24th March 2020
Salford Royal NHS Foundation Trust, Salford, UK
Overview:Obesity is a complex problem with many drivers including behaviour, environment, culture and genetics. The margins for good health are widening and at its root the problem falls hardest on those children from low income backgrounds.The National Childhood Obesity Plan:Chapter Two outlines the actions the Government will take towards halving childhood obesity by 2030 (sugar reduction, calorie reduction, food labelling, advertising and promotion). However, achieving this target will require all stakeholders to get behind this ambition and play their part through sustained collaboration locally between schools, young people, families, public and private sector organisations, voluntary and community organisations. Indeed, this kind of collective ownership will be crucial in the coming years to the successful implementation of Salford’s own plan in tackling childhood obesity.
Salford Schools:Schools are uniquely placed and have a fundamental role to play in defining good habits and equipping young people and their families with the knowledge and opportunities they need to make healthy choices and create healthy environments. Salford schools are extremely knowledgeable about the issues of childhood obesity and some have developed outstanding responses to tackling the problem. Some of the best approaches steer clear of ‘obesity’ as an issue and, instead, promote health and well-being in really imaginative and engaging ways, specific to their own circumstances and community characteristics. Some schools have developed a strong culture and ethos around health and well-being and have actually co-designed their approaches by giving young people and their families a voice in shaping the delivery activities, thus enhancing collective ownership in a way which ensures delivery is appropriately tailored to their community’s needs.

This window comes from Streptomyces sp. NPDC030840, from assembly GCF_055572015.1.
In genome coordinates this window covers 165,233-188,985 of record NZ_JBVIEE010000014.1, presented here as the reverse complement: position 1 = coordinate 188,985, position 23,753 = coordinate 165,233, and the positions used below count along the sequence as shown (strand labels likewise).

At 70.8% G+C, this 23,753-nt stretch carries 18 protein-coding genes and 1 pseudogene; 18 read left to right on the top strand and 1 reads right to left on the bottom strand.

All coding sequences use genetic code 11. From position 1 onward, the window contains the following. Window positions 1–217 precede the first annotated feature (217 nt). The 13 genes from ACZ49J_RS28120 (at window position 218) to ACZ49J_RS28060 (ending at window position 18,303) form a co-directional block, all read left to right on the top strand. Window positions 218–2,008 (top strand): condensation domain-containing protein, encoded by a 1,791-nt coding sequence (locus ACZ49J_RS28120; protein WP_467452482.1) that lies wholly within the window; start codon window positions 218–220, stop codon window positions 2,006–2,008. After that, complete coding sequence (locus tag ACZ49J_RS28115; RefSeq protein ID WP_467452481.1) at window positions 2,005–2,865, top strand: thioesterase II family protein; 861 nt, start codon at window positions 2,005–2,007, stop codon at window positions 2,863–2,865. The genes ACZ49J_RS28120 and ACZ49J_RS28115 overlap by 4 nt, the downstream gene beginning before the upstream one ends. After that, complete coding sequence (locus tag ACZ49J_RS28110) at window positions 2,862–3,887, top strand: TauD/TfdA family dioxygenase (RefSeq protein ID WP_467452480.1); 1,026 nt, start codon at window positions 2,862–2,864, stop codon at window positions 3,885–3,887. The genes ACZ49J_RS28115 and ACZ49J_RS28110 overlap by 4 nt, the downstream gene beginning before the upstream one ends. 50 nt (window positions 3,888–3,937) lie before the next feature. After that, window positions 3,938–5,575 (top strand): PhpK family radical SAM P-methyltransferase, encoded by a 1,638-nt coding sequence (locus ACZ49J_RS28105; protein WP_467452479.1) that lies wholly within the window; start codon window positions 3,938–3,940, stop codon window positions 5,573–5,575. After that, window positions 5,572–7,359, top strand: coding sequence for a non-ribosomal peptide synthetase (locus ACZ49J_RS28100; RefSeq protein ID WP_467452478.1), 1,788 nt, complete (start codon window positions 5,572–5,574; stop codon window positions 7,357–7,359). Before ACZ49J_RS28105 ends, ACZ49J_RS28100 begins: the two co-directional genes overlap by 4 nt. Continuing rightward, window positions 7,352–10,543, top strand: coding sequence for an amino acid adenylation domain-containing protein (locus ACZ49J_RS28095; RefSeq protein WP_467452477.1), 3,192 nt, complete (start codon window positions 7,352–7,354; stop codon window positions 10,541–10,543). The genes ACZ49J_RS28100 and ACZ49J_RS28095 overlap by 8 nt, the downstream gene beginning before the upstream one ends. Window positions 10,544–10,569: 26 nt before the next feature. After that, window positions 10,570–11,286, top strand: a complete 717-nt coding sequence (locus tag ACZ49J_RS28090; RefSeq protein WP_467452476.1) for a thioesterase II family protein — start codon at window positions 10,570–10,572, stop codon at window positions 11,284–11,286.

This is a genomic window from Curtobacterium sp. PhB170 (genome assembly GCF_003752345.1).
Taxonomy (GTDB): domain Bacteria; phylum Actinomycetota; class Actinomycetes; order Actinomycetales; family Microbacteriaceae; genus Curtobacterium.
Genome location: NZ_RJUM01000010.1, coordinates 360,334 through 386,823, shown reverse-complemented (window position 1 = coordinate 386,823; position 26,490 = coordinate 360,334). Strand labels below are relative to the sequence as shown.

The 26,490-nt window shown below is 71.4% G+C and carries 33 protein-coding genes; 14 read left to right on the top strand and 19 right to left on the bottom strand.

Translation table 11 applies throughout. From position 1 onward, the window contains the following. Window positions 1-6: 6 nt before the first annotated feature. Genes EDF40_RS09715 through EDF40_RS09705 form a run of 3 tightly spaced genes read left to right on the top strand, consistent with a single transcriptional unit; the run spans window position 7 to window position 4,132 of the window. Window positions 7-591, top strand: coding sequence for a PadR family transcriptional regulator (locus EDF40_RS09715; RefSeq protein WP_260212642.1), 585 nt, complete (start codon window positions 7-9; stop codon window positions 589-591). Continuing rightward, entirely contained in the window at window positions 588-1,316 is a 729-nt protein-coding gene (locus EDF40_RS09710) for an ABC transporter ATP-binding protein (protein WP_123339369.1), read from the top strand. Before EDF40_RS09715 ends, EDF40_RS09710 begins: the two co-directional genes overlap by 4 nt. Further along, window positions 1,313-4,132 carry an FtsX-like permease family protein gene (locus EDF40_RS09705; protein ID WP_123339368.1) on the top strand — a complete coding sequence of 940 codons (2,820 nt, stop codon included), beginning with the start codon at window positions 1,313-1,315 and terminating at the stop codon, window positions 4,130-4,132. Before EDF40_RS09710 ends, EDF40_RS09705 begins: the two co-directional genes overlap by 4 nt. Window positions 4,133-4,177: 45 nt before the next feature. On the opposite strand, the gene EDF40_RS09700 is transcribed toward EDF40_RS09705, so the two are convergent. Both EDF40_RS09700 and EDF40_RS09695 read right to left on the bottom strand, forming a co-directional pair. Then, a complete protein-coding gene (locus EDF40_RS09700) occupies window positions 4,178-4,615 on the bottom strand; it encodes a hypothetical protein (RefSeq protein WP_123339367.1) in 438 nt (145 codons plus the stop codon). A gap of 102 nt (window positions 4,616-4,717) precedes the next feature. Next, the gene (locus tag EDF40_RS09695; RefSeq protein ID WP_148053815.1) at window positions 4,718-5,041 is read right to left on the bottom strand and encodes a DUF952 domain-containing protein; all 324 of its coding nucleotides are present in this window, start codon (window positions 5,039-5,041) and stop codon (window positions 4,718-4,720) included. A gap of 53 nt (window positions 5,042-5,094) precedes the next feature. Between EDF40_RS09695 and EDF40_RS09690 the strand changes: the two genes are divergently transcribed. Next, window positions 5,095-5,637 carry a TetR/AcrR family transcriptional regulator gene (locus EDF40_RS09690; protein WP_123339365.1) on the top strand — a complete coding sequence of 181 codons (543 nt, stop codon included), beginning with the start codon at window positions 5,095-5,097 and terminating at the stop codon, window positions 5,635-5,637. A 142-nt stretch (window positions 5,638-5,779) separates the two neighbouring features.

Wider Partners:The burden of childhood obesity is felt hardest in more deprived areas and among specific groups who often find it more challenging to access health and well being opportunities (such as those with disabilities, mental health challenges, BME communities, etc). Addressing these type of inequality gaps will not be easy and will require schools to have support from other agencies and organisations through wider partnerships. Indeed, these wider partners may be able to influence the places and environmental context within which our children live, learn and play. For example, they may have a say in the proximity of fast food outlets to local schools, transport planning, school nursing services, school catering contracts, etc. Thus by inviting managers from such services to the seminar - to witness the good practice already in place in some schools and by hearing of their further challenges - will broaden the discussion and may stimulate partnership approaches towards sustainable ways of working to reduce childhood obesity across Salford.
To reserve a place on the seminar, please send your name, organisational role and contact details to:
Ms Kathleen Rogers (Kathleen.Rogers@srft.nhs.uk;
Tel: 0161 206 5472) and Mr Chris Slater (Chris.Slater@srft.nhs.uk)